Understanding Closing Costs
Closing costs can be rolled into your home mortgage loan. Understanding them can help you negotiate the price of the home you are purchasing.
What's tax deductible?
There’s a widespread belief that all closing costs are deductible when filing federal taxes. That’s untrue for most, but there are exceptions — and they can be big ones.
The IRS says the following may be deducted by those who itemize their deductions:
Any property taxes paid by the buyer at closing, although there are special rules for cooperatives.
Prepaid mortgage insurance premiums (MIPs).
Mortgage origination fee. That’s is usually expressed as a percentage of the home loan amount, for example one point.
Discount points used to “buy down” a mortgage rate. These are paid to obtain a lower interest rate, not to originate the loan. These have to be pro-rated and deducted during the life of the mortgage. If you paid $3,000 in discount points to reduce the rate of a 30-year home loan, you’d be able to deduct 1/30th of the points, or $100 per year. If you refinance your mortgage, you’ll be allowed to deduct any discount points that have not yet been deducted.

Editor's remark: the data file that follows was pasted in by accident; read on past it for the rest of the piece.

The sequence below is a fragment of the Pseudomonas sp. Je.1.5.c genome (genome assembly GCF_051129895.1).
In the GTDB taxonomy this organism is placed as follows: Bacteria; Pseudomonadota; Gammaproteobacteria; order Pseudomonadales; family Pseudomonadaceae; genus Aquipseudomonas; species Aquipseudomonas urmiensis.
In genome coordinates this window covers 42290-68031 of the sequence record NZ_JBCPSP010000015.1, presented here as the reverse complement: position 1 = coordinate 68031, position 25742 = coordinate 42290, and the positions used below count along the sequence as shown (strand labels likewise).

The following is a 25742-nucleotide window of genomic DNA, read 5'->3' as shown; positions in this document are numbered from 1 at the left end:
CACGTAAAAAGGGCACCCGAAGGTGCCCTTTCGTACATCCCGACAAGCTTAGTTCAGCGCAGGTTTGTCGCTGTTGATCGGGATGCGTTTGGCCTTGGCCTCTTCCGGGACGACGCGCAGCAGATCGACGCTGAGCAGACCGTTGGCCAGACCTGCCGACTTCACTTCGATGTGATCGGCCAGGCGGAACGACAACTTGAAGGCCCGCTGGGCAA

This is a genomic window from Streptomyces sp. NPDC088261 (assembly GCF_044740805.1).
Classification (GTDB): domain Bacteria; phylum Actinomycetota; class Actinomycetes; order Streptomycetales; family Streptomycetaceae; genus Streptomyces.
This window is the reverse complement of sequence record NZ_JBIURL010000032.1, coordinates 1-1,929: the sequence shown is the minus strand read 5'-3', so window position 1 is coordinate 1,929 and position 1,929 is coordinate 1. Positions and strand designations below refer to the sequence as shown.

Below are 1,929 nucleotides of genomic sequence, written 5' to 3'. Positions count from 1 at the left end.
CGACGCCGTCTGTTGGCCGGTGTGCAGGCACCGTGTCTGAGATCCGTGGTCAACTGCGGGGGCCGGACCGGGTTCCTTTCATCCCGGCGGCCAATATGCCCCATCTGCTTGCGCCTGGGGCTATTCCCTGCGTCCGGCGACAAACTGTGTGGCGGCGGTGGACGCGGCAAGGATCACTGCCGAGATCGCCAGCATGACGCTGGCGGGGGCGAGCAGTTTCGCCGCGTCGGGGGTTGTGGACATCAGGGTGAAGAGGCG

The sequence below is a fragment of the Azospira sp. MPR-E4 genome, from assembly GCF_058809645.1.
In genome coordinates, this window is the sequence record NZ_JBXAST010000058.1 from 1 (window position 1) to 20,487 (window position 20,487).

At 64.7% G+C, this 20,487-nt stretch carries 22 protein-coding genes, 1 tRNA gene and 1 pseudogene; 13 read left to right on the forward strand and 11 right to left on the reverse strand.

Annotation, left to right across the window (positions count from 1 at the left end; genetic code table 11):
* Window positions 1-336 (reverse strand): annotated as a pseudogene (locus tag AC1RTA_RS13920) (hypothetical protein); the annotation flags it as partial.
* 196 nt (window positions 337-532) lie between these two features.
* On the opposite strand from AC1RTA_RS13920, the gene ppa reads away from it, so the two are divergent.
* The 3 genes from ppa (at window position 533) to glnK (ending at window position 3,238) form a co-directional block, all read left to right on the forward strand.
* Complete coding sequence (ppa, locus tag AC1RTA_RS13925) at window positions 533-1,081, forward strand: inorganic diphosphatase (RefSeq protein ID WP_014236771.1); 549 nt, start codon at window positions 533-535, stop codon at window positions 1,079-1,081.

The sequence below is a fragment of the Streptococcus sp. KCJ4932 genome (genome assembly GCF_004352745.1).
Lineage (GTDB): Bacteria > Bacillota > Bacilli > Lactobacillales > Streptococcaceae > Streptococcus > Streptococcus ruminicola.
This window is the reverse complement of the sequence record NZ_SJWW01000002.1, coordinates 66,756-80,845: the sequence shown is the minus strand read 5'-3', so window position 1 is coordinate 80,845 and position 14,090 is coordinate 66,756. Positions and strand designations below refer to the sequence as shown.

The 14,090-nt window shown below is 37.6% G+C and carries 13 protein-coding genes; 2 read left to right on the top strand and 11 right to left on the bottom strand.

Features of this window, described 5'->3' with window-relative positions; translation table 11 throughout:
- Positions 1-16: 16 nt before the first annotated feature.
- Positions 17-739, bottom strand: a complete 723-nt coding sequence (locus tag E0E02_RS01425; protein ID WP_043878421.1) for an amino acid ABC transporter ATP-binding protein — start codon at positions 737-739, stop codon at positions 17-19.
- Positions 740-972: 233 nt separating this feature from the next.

Mortgage interest paid during the year.
To deduct any of these costs, you have to itemize your deductions on a Schedule A. If you take the standard deduction, you cannot deduct closing costs or interest expense.